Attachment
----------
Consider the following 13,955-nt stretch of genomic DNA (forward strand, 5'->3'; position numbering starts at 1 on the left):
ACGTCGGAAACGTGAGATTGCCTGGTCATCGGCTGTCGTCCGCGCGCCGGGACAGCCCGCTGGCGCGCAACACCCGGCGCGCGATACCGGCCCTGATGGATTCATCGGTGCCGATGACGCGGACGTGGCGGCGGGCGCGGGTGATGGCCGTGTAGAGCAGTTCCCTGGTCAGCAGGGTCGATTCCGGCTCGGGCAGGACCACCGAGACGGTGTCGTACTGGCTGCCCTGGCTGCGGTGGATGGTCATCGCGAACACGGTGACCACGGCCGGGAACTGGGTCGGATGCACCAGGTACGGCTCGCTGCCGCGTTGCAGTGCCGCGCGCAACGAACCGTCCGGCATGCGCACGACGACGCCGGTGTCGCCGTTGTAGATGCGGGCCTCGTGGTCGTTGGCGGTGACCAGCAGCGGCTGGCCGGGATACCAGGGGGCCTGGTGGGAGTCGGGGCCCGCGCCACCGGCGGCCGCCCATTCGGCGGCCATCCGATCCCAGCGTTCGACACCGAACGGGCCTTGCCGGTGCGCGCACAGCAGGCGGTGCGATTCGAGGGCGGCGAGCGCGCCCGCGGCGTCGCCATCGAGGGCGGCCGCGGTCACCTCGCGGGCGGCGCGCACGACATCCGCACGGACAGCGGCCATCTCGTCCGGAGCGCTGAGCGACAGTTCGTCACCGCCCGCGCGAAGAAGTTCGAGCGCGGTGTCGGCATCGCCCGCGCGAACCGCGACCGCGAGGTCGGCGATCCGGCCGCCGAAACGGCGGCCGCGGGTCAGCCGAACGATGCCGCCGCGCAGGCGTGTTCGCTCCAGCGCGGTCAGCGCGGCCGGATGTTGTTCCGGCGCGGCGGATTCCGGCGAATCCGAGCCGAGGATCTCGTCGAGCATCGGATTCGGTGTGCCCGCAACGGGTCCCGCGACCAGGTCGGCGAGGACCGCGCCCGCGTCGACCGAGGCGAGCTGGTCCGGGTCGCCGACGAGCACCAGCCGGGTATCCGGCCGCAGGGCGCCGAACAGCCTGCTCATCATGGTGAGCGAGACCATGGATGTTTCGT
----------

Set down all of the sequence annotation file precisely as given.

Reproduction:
Consider the following 13,955-nt stretch of genomic DNA (forward strand, 5'->3'; position numbering starts at 1 on the left):
ACGTCGGAAACGTGAGATTGCCTGGTCATCGGCTGTCGTCCGCGCGCCGGGACAGCCCGCTGGCGCGCAACACCCGGCGCGCGATACCGGCCCTGATGGATTCATCGGTGCCGATGACGCGGACGTGGCGGCGGGCGCGGGTGATGGCCGTGTAGAGCAGTTCCCTGGTCAGCAGGGTCGATTCCGGCTCGGGCAGGACCACCGAGACGGTGTCGTACTGGCTGCCCTGGCTGCGGTGGATGGTCATCGCGAACACGGTGACCACGGCCGGGAACTGGGTCGGATGCACCAGGTACGGCTCGCTGCCGCGTTGCAGTGCCGCGCGCAACGAACCGTCCGGCATGCGCACGACGACGCCGGTGTCGCCGTTGTAGATGCGGGCCTCGTGGTCGTTGGCGGTGACCAGCAGCGGCTGGCCGGGATACCAGGGGGCCTGGTGGGAGTCGGGGCCCGCGCCACCGGCGGCCGCCCATTCGGCGGCCATCCGATCCCAGCGTTCGACACCGAACGGGCCTTGCCGGTGCGCGCACAGCAGGCGGTGCGATTCGAGGGCGGCGAGCGCGCCCGCGGCGTCGCCATCGAGGGCGGCCGCGGTCACCTCGCGGGCGGCGCGCACGACATCCGCACGGACAGCGGCCATCTCGTCCGGAGCGCTGAGCGACAGTTCGTCACCGCCCGCGCGAAGAAGTTCGAGCGCGGTGTCGGCATCGCCCGCGCGAACCGCGACCGCGAGGTCGGCGATCCGGCCGCCGAAACGGCGGCCGCGGGTCAGCCGAACGATGCCGCCGCGCAGGCGTGTTCGCTCCAGCGCGGTCAGCGCGGCCGGATGTTGTTCCGGCGCGGCGGATTCCGGCGAATCCGAGCCGAGGATCTCGTCGAGCATCGGATTCGGTGTGCCCGCAACGGGTCCCGCGACCAGGTCGGCGAGGACCGCGCCCGCGTCGACCGAGGCGAGCTGGTCCGGGTCGCCGACGAGCACCAGCCGGGTATCCGGCCGCAGGGCGCCGAACAGCCTGCTCATCATGGTGAGCGAGACCATGGATGTTTCGT